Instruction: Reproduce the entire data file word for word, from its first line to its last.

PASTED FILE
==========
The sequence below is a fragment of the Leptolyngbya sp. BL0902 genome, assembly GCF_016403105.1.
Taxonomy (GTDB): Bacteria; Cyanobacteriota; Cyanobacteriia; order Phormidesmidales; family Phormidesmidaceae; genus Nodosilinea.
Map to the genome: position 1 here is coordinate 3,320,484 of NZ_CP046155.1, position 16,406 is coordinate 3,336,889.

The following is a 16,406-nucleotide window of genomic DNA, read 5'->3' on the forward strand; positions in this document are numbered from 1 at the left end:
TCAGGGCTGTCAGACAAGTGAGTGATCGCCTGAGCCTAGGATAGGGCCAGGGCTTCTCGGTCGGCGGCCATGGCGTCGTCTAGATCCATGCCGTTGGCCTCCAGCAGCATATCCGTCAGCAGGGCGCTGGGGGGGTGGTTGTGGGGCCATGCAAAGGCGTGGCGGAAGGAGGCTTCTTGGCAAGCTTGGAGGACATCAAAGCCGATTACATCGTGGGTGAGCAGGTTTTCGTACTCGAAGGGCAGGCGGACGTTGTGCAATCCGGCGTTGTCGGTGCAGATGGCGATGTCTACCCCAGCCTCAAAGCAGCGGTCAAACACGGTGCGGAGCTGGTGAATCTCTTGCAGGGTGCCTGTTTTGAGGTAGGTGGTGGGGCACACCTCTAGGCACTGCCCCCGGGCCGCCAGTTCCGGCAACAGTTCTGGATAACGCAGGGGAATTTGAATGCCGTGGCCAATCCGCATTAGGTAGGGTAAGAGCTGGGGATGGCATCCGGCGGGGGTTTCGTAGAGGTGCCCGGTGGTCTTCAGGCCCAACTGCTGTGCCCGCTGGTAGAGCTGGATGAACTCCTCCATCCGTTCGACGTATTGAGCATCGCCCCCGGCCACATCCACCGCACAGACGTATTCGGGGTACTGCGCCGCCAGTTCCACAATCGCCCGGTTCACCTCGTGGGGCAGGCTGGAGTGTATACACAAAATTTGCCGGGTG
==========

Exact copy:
The sequence below is a fragment of the Leptolyngbya sp. BL0902 genome, assembly GCF_016403105.1.
Taxonomy (GTDB): Bacteria; Cyanobacteriota; Cyanobacteriia; order Phormidesmidales; family Phormidesmidaceae; genus Nodosilinea.
Map to the genome: position 1 here is coordinate 3,320,484 of NZ_CP046155.1, position 16,406 is coordinate 3,336,889.

The following is a 16,406-nucleotide window of genomic DNA, read 5'->3' on the forward strand; positions in this document are numbered from 1 at the left end:
TCAGGGCTGTCAGACAAGTGAGTGATCGCCTGAGCCTAGGATAGGGCCAGGGCTTCTCGGTCGGCGGCCATGGCGTCGTCTAGATCCATGCCGTTGGCCTCCAGCAGCATATCCGTCAGCAGGGCGCTGGGGGGGTGGTTGTGGGGCCATGCAAAGGCGTGGCGGAAGGAGGCTTCTTGGCAAGCTTGGAGGACATCAAAGCCGATTACATCGTGGGTGAGCAGGTTTTCGTACTCGAAGGGCAGGCGGACGTTGTGCAATCCGGCGTTGTCGGTGCAGATGGCGATGTCTACCCCAGCCTCAAAGCAGCGGTCAAACACGGTGCGGAGCTGGTGAATCTCTTGCAGGGTGCCTGTTTTGAGGTAGGTGGTGGGGCACACCTCTAGGCACTGCCCCCGGGCCGCCAGTTCCGGCAACAGTTCTGGATAACGCAGGGGAATTTGAATGCCGTGGCCAATCCGCATTAGGTAGGGTAAGAGCTGGGGATGGCATCCGGCGGGGGTTTCGTAGAGGTGCCCGGTGGTCTTCAGGCCCAACTGCTGTGCCCGCTGGTAGAGCTGGATGAACTCCTCCATCCGTTCGACGTATTGAGCATCGCCCCCGGCCACATCCACCGCACAGACGTATTCGGGGTACTGCGCCGCCAGTTCCACAATCGCCCGGTTCACCTCGTGGGGCAGGCTGGAGTGTATACACAAAATTTGCCGGGTG